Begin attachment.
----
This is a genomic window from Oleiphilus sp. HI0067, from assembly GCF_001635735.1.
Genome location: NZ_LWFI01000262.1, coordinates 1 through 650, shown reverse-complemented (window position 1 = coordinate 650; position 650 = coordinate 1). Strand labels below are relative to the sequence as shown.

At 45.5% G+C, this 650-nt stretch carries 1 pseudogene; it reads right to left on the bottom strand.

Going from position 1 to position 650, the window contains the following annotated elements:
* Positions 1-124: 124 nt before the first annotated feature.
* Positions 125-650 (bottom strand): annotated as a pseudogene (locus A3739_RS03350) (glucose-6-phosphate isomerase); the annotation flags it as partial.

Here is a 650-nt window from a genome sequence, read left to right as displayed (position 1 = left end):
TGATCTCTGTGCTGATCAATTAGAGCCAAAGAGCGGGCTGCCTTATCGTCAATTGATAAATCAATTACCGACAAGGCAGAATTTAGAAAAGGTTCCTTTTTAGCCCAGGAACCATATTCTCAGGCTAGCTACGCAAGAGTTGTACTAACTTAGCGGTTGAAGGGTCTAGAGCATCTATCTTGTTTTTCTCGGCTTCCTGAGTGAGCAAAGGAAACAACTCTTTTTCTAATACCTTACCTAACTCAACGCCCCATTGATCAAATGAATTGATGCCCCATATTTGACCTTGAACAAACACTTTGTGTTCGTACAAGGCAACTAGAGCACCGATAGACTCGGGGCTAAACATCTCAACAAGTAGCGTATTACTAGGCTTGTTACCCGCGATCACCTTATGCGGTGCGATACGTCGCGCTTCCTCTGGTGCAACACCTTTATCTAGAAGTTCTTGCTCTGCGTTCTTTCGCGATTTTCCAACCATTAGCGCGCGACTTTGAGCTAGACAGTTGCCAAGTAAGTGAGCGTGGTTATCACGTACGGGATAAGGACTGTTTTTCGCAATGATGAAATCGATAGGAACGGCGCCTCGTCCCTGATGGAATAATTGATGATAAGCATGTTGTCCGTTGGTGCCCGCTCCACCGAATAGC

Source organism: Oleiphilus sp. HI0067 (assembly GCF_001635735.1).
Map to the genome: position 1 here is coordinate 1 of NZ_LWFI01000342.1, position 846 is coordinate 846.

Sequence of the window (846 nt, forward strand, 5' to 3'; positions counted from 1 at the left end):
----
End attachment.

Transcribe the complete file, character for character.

This is a genomic window from Oleiphilus sp. HI0067, from assembly GCF_001635735.1.
Genome location: NZ_LWFI01000262.1, coordinates 1 through 650, shown reverse-complemented (window position 1 = coordinate 650; position 650 = coordinate 1). Strand labels below are relative to the sequence as shown.

At 45.5% G+C, this 650-nt stretch carries 1 pseudogene; it reads right to left on the bottom strand.

Going from position 1 to position 650, the window contains the following annotated elements:
* Positions 1-124: 124 nt before the first annotated feature.
* Positions 125-650 (bottom strand): annotated as a pseudogene (locus A3739_RS03350) (glucose-6-phosphate isomerase); the annotation flags it as partial.

Here is a 650-nt window from a genome sequence, read left to right as displayed (position 1 = left end):
TGATCTCTGTGCTGATCAATTAGAGCCAAAGAGCGGGCTGCCTTATCGTCAATTGATAAATCAATTACCGACAAGGCAGAATTTAGAAAAGGTTCCTTTTTAGCCCAGGAACCATATTCTCAGGCTAGCTACGCAAGAGTTGTACTAACTTAGCGGTTGAAGGGTCTAGAGCATCTATCTTGTTTTTCTCGGCTTCCTGAGTGAGCAAAGGAAACAACTCTTTTTCTAATACCTTACCTAACTCAACGCCCCATTGATCAAATGAATTGATGCCCCATATTTGACCTTGAACAAACACTTTGTGTTCGTACAAGGCAACTAGAGCACCGATAGACTCGGGGCTAAACATCTCAACAAGTAGCGTATTACTAGGCTTGTTACCCGCGATCACCTTATGCGGTGCGATACGTCGCGCTTCCTCTGGTGCAACACCTTTATCTAGAAGTTCTTGCTCTGCGTTCTTTCGCGATTTTCCAACCATTAGCGCGCGACTTTGAGCTAGACAGTTGCCAAGTAAGTGAGCGTGGTTATCACGTACGGGATAAGGACTGTTTTTCGCAATGATGAAATCGATAGGAACGGCGCCTCGTCCCTGATGGAATAATTGATGATAAGCATGTTGTCCGTTGGTGCCCGCTCCACCGAATAGC

Source organism: Oleiphilus sp. HI0067 (assembly GCF_001635735.1).
Map to the genome: position 1 here is coordinate 1 of NZ_LWFI01000342.1, position 846 is coordinate 846.

Sequence of the window (846 nt, forward strand, 5' to 3'; positions counted from 1 at the left end):